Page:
Current Position:09 54.4S / 139 06.2W. DTR: Zero. 24/hr run: 191.7nm. Total Passage Time: 18 days, 8 hours and 18 minutes.
Total Passage Distance Sailed: A whopping 3065nm
Just as the dawn started to break the heavens opened. We have not had a decent downpour since leaving the Galapagos and it was a welcome change. The decks and the cockpit got a well needed free washdown.
Sunrise today wasn't all that exciting but it was a special moment in time heralding the final day of our passage across the eastern Pacific Ocean.
|Looking for a high perch|
At 0830 the mist ahead cleared and there in the distance was the faint outline of the hills of Hiva Oa. The feeling of elation was quite overcoming. Two boobies and a pair of frigate birds soared across the sky at mast height looking magnificent. They were clearly lining up to land on the top of our mast amidst all our wind gear and antennas and we were clearly hoping they wouldn't. After many aborted attempts they gave up and went back to looking for their breakfast.
The sun was shinning and patches of blue were peaking through the clouds. A rainbow shimmered just a few miles off our port side. The shores of Hivo Oa looked steep and craggy with ragged peaks jutting skywards from the lush vegetation clinging to their sides.
|Heading through the passage|
The wind and sea gets squeezed through the skinny gap between Hiva Oa and Tahuata causing some extremely large waves to mount up. Me thinks that it's much better to keep the eyes focused straight ahead at this point. With the main still hoisted GWTW surfed down the face of the liquid mountains like a real pro.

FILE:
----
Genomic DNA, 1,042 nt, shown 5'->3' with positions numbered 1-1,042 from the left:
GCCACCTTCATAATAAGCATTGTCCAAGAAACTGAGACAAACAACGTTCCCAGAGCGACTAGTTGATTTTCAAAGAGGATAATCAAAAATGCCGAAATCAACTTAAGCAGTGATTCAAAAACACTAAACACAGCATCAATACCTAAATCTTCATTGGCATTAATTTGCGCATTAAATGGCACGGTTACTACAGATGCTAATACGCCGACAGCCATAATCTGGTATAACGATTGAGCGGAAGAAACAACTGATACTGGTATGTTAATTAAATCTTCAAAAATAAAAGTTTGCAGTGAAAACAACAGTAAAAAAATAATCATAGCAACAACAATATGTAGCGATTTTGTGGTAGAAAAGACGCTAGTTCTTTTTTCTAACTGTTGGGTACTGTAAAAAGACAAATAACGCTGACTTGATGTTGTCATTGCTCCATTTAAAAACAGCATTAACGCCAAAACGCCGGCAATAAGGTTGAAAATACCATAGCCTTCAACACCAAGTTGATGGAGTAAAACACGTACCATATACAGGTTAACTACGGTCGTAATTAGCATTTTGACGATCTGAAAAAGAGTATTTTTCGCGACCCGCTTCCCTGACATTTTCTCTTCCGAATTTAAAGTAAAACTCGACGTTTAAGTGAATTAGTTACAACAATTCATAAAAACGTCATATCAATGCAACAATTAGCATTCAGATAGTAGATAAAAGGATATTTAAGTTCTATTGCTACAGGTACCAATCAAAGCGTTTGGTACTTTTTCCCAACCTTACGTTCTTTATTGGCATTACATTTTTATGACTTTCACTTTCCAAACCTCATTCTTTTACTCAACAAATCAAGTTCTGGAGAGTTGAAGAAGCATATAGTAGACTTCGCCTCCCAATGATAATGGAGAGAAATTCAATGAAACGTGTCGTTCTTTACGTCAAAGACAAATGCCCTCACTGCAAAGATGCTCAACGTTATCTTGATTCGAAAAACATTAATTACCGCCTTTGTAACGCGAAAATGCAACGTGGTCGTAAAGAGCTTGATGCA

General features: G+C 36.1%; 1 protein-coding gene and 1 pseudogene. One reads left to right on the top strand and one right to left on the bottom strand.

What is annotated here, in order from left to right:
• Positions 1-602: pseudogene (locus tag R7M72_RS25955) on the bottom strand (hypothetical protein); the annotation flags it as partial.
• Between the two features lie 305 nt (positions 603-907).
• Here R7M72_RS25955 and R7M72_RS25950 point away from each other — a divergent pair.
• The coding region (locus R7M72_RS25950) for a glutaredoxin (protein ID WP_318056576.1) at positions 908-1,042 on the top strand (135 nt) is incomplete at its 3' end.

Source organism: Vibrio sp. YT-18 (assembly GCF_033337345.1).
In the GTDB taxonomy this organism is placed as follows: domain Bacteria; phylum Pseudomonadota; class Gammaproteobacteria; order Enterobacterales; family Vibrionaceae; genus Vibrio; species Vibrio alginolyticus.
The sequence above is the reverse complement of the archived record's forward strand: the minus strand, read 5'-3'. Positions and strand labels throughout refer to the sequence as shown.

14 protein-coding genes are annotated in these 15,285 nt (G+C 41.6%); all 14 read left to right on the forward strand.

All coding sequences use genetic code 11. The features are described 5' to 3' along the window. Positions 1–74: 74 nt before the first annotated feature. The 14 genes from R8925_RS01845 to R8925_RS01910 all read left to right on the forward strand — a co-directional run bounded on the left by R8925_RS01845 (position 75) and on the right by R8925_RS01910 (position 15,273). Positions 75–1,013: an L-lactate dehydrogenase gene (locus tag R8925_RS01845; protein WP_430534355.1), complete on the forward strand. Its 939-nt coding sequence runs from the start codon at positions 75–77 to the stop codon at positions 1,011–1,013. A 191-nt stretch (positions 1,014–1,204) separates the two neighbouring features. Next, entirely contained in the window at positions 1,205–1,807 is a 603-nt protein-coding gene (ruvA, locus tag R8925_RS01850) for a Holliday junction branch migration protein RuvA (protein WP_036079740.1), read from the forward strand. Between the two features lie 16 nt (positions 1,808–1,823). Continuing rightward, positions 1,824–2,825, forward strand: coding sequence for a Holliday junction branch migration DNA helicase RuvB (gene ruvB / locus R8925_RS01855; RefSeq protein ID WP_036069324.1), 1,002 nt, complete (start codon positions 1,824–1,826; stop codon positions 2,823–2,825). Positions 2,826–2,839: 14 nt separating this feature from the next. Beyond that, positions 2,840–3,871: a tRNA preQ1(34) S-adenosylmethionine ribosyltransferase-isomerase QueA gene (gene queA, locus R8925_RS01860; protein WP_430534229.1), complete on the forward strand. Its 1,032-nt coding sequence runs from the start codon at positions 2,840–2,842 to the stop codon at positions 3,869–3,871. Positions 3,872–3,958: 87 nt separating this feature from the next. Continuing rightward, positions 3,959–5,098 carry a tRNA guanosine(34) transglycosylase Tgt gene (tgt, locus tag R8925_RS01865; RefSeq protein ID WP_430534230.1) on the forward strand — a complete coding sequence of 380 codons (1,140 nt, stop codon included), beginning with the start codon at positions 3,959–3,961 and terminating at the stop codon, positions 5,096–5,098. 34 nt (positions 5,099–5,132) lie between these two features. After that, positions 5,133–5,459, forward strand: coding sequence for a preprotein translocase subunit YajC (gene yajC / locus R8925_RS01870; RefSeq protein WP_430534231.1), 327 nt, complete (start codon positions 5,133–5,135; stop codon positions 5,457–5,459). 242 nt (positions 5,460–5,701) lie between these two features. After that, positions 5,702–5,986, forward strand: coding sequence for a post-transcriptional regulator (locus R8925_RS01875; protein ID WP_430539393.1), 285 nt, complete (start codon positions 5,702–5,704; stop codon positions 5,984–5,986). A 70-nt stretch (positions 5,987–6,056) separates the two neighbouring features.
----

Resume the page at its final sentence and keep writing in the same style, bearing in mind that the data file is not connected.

Having had enough fun we turned the bows into the wind and dropped the mainsail. It was time for the workhorse to have a rest. It was only once the sail had been dropped that we realised the outer sheath on the halyard had let go. It looked just like a fallen down sock on a seven year old's shin and was crumpled on top of the headboard...bugger. We're thanking our lucky stars that that didn't happen a thousand miles ago. We would have been in deep do-do if it had.
Once clear of the passage we turned south and headed into beautiful Hanamoenoa Bay. Palm trees, white sand and clear water.
At midday Marquesas time the anchor chain rattled to the sea floor and the anchor dug in.
It was over. We had arrived.
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